A melodic summer-like autumn weekend in L.A. won’t inspire Dan Shulman to audition for “The Voice.”
Because, well, it’s about his voice: It’s been a bit dicey at best the last couple of days, even before calling 18 innings of World Series Game 3 on Friday night at Dodger Stadium for ESPN Radio.
Hot tea refills came as the innings replicated to help Shulman tame his sore throat, the likely result of traveling and hotel AC settings.
Even so, Shulman said he was “all in on the adventure” of the marathon contest.
“Even if my throat wasn’t right, it didn’t bother me, I just worried how long I could keep going,” Shulman said early Saturday morning. “If there were 53,000 in the stadium, I’d bet there were 30,000 still there seven-plus hours later and that crowd was fanatic in terms of energy. We embraced the craziness.”
That included the realization that, after the 14th inning, he had to excuse himself to find the press box restroom. All those cups of hot tea …
“Maybe it’s the kind of things people don’t think about, but it had been six hours at that point, and … sometimes, you just gotta go,” Shulman said.
The 51-year-old Toronto-born broadcaster whose primary duties these days are aligned with Canada’s Sportsnet for the Blue Jays had been in this territory before. He did an 18-inning, 6-hour and 5-minute Yankees-Cubs game at Wrigley Field for “Sunday Night Baseball” in May 2017, his final season on the ESPN national package.
What helped keep Shulman engaged was his Twitter feed (@DShulman_ESPN) asking followers if they were enjoying the process.
“It’s so great to hear from bartenders, or truckers, or fans who can’t sleep, sending me GIFs and all kinds of comments,” said Shulman, who tweeted out a relatively clean Game 3 scorecard Saturday afternoon.
With all the numbers regurgitated during Friday’s Game 3, they kept adding up during Saturday’s Game 4 Fox broadcast.
John Smoltz: “When the score is 0-0, you really need to take the lead.”
As the Dodgers took a 4-0 lead on Yasiel Puig’s home run, reporter Ken Rosenthal said “it must be asked” why the Red Sox allowed Eduardo Rodriguez, who threw only 78 pitches total in the postseason, was allowed to go 93 pitches Saturday. That included staying in to face Puig, whose splits against left-handers were not as good as against right-handers.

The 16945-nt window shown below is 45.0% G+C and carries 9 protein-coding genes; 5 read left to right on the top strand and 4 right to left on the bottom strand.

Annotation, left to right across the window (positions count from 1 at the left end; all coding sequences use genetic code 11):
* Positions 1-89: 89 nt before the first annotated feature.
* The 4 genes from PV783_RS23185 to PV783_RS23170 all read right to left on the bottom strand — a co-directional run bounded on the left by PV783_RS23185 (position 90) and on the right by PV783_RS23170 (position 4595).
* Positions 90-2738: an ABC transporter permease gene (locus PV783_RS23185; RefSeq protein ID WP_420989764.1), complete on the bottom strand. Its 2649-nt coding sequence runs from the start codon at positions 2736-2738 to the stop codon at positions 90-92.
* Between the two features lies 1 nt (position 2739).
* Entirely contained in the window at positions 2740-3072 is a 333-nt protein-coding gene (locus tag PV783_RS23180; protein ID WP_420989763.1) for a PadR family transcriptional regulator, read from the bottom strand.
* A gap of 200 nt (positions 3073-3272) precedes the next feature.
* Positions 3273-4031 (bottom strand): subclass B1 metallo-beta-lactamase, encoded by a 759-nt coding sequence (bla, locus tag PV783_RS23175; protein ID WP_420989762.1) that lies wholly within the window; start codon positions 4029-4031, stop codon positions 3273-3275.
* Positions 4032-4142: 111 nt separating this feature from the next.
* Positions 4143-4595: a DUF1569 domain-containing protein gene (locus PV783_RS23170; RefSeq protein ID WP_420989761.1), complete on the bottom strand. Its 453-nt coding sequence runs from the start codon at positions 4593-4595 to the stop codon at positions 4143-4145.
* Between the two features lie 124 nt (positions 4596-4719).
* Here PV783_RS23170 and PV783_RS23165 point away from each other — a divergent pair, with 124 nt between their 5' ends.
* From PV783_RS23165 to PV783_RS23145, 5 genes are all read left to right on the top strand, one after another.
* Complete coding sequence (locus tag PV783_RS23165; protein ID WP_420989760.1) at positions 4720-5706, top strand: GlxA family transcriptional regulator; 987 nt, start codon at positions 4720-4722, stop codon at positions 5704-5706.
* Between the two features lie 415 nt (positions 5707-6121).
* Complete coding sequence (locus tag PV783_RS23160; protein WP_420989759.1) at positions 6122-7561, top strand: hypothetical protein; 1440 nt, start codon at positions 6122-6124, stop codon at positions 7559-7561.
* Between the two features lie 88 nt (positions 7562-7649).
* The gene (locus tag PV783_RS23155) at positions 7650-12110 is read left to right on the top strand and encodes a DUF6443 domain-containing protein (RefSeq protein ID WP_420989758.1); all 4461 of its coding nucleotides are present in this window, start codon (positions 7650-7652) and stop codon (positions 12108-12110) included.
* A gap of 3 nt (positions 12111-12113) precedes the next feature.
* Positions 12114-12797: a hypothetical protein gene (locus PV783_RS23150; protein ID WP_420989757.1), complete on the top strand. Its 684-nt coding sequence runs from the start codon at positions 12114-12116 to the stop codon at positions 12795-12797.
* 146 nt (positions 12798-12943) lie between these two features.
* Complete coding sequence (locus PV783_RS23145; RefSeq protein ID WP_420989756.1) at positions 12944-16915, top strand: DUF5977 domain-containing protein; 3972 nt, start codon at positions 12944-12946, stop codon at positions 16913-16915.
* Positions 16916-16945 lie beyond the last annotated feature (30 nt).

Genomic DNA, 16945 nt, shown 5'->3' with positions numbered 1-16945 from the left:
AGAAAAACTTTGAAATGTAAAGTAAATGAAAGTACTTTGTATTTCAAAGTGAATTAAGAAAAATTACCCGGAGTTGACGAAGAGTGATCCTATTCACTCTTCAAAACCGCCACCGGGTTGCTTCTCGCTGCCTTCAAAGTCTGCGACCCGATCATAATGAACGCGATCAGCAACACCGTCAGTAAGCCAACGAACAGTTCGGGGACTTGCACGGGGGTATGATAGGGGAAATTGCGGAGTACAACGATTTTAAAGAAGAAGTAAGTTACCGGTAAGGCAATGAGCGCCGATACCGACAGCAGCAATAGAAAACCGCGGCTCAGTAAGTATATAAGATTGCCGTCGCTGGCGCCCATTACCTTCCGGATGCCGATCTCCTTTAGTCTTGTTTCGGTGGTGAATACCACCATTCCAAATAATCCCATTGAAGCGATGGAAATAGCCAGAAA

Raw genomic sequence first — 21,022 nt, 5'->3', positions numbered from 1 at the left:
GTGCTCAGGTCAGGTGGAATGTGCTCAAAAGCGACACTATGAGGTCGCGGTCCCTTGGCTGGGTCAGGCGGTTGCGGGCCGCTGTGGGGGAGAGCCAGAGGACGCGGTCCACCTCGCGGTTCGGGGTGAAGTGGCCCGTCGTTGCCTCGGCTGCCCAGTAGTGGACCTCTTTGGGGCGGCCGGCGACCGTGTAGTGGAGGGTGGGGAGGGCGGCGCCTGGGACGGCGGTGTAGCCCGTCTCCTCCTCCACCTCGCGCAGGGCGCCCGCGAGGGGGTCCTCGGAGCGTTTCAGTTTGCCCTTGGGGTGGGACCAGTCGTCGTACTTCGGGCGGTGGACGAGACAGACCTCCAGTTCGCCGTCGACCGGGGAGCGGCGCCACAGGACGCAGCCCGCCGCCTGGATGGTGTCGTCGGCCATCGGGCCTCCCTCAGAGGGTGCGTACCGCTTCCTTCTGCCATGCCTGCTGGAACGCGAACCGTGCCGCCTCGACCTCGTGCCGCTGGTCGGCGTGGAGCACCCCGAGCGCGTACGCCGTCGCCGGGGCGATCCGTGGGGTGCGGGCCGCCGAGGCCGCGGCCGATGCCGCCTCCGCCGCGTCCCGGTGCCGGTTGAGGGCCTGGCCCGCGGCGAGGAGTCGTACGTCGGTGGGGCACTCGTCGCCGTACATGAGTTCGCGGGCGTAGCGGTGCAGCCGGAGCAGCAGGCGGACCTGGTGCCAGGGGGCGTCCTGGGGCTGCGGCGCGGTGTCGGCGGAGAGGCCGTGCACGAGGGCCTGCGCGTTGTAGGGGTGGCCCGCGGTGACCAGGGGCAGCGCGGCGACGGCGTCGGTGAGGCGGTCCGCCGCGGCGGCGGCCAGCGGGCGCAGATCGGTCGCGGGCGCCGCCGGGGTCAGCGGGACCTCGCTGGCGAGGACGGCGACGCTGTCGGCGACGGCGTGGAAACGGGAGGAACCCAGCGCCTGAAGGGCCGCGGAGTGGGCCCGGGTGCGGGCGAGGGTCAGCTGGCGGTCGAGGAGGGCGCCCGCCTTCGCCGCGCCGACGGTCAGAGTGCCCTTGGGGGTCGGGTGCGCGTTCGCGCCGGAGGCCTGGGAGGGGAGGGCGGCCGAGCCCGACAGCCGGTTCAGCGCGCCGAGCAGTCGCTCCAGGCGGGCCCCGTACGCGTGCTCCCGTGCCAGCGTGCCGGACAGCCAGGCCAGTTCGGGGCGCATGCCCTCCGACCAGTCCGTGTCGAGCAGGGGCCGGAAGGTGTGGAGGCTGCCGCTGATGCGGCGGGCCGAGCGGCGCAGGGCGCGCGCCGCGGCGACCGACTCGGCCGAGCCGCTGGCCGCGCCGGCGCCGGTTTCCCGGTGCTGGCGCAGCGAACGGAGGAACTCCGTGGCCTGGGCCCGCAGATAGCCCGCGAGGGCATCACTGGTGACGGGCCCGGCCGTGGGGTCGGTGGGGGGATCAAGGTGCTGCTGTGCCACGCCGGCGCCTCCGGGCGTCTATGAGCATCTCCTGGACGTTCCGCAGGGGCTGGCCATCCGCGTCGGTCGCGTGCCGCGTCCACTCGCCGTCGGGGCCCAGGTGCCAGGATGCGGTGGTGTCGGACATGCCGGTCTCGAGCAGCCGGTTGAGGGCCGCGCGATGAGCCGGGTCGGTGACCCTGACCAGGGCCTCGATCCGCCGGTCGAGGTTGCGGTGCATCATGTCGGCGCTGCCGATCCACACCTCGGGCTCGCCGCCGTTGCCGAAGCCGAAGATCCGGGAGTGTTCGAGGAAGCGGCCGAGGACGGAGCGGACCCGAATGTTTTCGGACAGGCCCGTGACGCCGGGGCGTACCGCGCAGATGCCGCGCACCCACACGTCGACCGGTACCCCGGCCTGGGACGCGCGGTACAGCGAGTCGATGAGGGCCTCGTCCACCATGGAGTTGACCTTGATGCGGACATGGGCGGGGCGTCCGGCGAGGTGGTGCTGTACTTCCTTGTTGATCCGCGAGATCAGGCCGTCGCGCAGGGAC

“It’s strictly by the numbers,” Smoltz said.
As Boston’s No. 3 hitter Steve Pearce came up in the top of the seventh, Joe Buck explained that the Red Sox’s 1-through-4 hitters were 0 for 28 on Friday and 0 for 13 in this game. Then Pearce homered.
Buck also recited a screen graphic that noted the Dodgers were 54-0 in games this year when leading by four runs. No need to remind the audience when the Red Sox took a 5-4 lead in the top of the ninth.
One last number: Smoltz noted there has been “25 innings of tremendous stress in the last 36 hours.”
That’s 18 innings Friday and seven more Saturday. But when he said that at 8 p.m. Saturday, only 27 hours had elapsed from the first pitch Friday to that point. Strictly by the numbers, of course.
What more do you want?
The network has its top NFL team on the Rams’ Coliseum game against the Packers with a 1:25 p.m. kickoff. That should wrap up with about a half hour to spare – and six miles in traffic -- before first pitch of Game 5 of the Dodgers-Red Sox World Series continues at Dodger Stadium.
Even if a helicopter were made available, Buck said, “They floated it and I shot it down. I don’t know if they were serious.”
Buck has already done this kind of thing before. Six years ago in San Francisco, he called a New York Giants-49ers NFL game at Candlestick Park, then got over to AT&T Park for a Cardinals-Giants NL Championships Series call by 5 p.m.
Buck will give way to Tom Brennaman to do the Rams-Packers game with Troy Aikman and watch it play out from the Dodger Stadium press box monitor.
6:45 a.m.: This article has been updated with plans for today’s Dodgers and Rams games.
This article was originally published at 9:27 p.m. Oct. 27.